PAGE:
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Anamnesis (Christianity)

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Anamnesis (from the Attic Greek word ἀνάμνησις, lit.'reminiscence' or 'memorial sacrifice')[1] is a liturgical statement in Christianity in which the Church refers to the memorial character of the Eucharist or to the Passion, Resurrection and Ascension of Jesus. It has its origin in Jesus' words at the Last Supper, "Do this in memory of me" ("τοῦτο ποιεῖτε εἰς τὴν ἐμὴν ἀνάμνησιν"), (Luke 22:19, 1 Corinthians 11:24-25).[2][3]

Anamnesis is also a key concept in the liturgical theology: in worship, Christians recall God's saving deeds.[4] This memorial aspect is not simply a passive process but one by which the Christian can actually enter into the Paschal mystery.[5]

In Eucharistic prayers[edit]

Almost all Eucharistic prayers (or anaphoras) contain an anamnesis. This part of the anaphora is usually placed after the consecration, i.e. after the account of the Last Supper in which are pronounced the Words of Institution spoken by Jesus. The Words of Institution are usually ended by the sentence "Do this in memory of me", which meaning is thus prepared and immediately taken up by the following anamnesis.

For example, in the Divine Liturgy of Saint John Chrysostom, the anamnesis is:

Μεμνημένοι τοίνυν τῆς σωτηρίου ταύτης ἐντολῆς καὶ πάντων τῶν ὑπὲρ ἡμῶν γεγενημένων, τοῦ Σταυροῦ, τοῦ τάφου, τῆς τριημέρου ἀναστάσεως, τῆς εἰς οὐρανοὺς ἀναβάσεως, τῆς ἐκ δεξιῶν καθέδρας, τῆς δευτέρας καὶ ἐνδόξου πάλιν παρουσίας, Τὰ σὰ ἐκ τῶν σῶν σοὶ προσφέρομεν κατὰ πάντα καὶ διὰ πάντα.

Remembering, therefore, this command of the Saviour and all that came to pass for our sake, the cross, the tomb, the resurrection on the third day, the ascension into heaven, the enthronement at the right hand of the Father and the second, glorious coming, Thine own of Thine own we offer unto Thee, on behalf of all and for all.[6]

In the Western Roman Canon, the wording of the anamnesis is:

Unde et memores, Domine, nos servi tui, sed et plebs tua sancta, eiusdem Christi Filii tui Domini nostri tam beatae passionis, necnon et ab inferis resurrectionis, sed et in coelos gloriosae ascensionis: offerimus praeclarae maiestati tuae de tuis donis, ac datis hostiam puram, hostiam sanctam, hostiam immaculatam, Panem sanctum vitae aeternae, et Calicem salutis perpetuae.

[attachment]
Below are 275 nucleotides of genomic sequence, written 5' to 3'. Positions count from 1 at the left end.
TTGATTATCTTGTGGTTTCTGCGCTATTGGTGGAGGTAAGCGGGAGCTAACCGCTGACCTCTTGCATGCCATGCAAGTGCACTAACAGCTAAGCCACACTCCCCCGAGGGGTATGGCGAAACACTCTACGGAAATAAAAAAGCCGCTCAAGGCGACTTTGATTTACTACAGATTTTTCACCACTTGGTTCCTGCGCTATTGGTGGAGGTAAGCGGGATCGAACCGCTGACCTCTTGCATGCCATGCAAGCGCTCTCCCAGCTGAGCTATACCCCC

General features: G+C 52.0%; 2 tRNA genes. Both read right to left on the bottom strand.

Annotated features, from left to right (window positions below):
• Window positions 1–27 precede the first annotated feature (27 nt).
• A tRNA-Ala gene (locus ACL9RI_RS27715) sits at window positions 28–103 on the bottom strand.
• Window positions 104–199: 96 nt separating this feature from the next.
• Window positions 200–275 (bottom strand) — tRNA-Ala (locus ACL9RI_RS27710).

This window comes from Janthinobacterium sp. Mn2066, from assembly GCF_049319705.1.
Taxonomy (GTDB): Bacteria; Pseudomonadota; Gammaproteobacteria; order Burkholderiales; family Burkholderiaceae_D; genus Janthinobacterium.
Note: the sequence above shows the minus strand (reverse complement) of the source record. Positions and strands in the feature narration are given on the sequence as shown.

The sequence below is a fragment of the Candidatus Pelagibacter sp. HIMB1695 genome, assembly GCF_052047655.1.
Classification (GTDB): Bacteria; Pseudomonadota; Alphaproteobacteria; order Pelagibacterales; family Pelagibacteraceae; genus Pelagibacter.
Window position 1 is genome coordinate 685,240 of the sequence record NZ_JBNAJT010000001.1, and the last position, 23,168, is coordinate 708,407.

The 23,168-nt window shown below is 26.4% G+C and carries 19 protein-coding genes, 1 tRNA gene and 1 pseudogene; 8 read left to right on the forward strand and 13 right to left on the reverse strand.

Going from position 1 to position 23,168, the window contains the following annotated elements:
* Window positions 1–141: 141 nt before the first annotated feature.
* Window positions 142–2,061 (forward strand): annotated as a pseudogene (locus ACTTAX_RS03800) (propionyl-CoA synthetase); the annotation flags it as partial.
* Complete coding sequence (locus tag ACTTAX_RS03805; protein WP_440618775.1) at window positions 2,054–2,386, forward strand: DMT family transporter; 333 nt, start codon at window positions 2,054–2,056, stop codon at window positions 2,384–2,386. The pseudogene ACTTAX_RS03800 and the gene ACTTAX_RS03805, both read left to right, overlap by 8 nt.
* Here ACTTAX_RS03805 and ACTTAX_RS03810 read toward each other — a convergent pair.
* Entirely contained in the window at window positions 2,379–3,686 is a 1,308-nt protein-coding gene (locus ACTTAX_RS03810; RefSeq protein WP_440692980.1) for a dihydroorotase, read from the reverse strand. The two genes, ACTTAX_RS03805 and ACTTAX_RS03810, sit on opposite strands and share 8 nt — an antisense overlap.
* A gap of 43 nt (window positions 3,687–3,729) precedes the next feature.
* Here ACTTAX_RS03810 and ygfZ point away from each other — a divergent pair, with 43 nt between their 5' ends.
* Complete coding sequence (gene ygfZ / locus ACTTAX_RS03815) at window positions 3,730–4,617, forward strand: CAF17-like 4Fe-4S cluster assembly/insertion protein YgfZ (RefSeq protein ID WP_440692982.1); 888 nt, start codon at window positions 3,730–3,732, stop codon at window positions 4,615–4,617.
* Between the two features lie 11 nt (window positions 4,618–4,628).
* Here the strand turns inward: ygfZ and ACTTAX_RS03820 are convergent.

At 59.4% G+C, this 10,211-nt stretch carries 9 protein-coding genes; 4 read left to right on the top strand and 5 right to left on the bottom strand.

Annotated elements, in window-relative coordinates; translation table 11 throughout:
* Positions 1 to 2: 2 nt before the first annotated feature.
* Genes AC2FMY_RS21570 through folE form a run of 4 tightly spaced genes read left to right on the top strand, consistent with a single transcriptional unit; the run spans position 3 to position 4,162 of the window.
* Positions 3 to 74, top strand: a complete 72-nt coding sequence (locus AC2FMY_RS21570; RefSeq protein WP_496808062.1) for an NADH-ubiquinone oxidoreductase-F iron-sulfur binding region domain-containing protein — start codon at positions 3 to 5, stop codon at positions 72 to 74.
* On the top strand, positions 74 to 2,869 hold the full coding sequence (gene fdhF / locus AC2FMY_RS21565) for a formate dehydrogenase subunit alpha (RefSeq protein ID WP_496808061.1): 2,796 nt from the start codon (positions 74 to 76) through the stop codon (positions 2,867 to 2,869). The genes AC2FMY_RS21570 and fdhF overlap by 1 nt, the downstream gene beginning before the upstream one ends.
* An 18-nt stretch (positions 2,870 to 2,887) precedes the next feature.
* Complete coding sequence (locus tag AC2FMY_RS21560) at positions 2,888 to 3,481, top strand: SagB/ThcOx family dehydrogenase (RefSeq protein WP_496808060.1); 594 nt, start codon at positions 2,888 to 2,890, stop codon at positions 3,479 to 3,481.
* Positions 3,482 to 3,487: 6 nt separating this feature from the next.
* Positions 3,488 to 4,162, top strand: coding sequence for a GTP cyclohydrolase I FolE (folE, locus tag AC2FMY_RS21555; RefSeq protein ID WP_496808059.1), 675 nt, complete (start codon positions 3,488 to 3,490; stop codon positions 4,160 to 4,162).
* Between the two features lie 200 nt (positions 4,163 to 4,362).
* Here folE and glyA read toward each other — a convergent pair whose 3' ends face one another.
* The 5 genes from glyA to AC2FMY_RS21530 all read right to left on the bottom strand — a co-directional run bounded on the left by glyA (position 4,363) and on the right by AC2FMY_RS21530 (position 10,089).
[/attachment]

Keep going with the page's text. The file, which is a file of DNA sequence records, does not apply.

Wherefore, O Lord, we Thy servants, as also Thy holy people, calling to mind the blessed Passion of the same Christ, Thy Son, our Lord, and also His Resurrection from the dead and His glorious Ascension into heaven: do offer unto Thy most excellent Majesty of Thine own gifts, bestowed upon us, a pure Host, a holy Host, an unspotted Host, the holy Bread of eternal life, and the Chalice of everlasting salvation.

In the Byzantine Rite, other services besides the Divine Liturgy will have an anamnesis, such as the Great Sanctification of Waters at Theophany. An Episcopal Dictionary of the Church says of the anamnesis: "This memorial prayer of remembrance recalls for the worshiping community past events in their tradition of faith that are formative for their identity and self-understanding" and makes particular mention of its place in "the various eucharistic prayers".[7]

See also[edit]



  1. ^ LSJ
  2. ^ Luke 22:19
  3. ^ 1 Corinthians 11:24–25
  4. ^ Kunzler 2001, p. 61.
  5. ^ Espín 2007, p. 50.
  6. ^ "The Divine Liturgy of St. John Chrysostomos". The Orthodox Christian Page. Archived from the original on 31 August 2019. Retrieved 24 March 2018.
  7. ^ Armentrout & Slocum 2000, p. 13.


  • Armentrout, Don S.; Slocum, Robert Boak, eds. (2000). "Anamnesis". An Episcopal Dictionary of the Church. New York: Church Publishing. ISBN 978-0-89869-701-8. Retrieved 24 March 2018.
  • Espín, Orlando (2007). An Introductory Dictionary of Theology and Religious Studies. Collegeville, Minnesota: Liturgical Press. ISBN 978-0-8146-5856-7.
  • Kunzler, Michael (2001). The Church's Liturgy. London: Continuum. ISBN 978-0-8264-1353-6.

Further reading[edit]

  • Anastasios of Albania (1999). "Anamnesis". In Kessler, Diane (ed.). Together on the Way: Official Report of the Eighth Assembly of the World Council of Churches. Geneva: WCC Publications. Retrieved 24 March 2018.

External links[edit]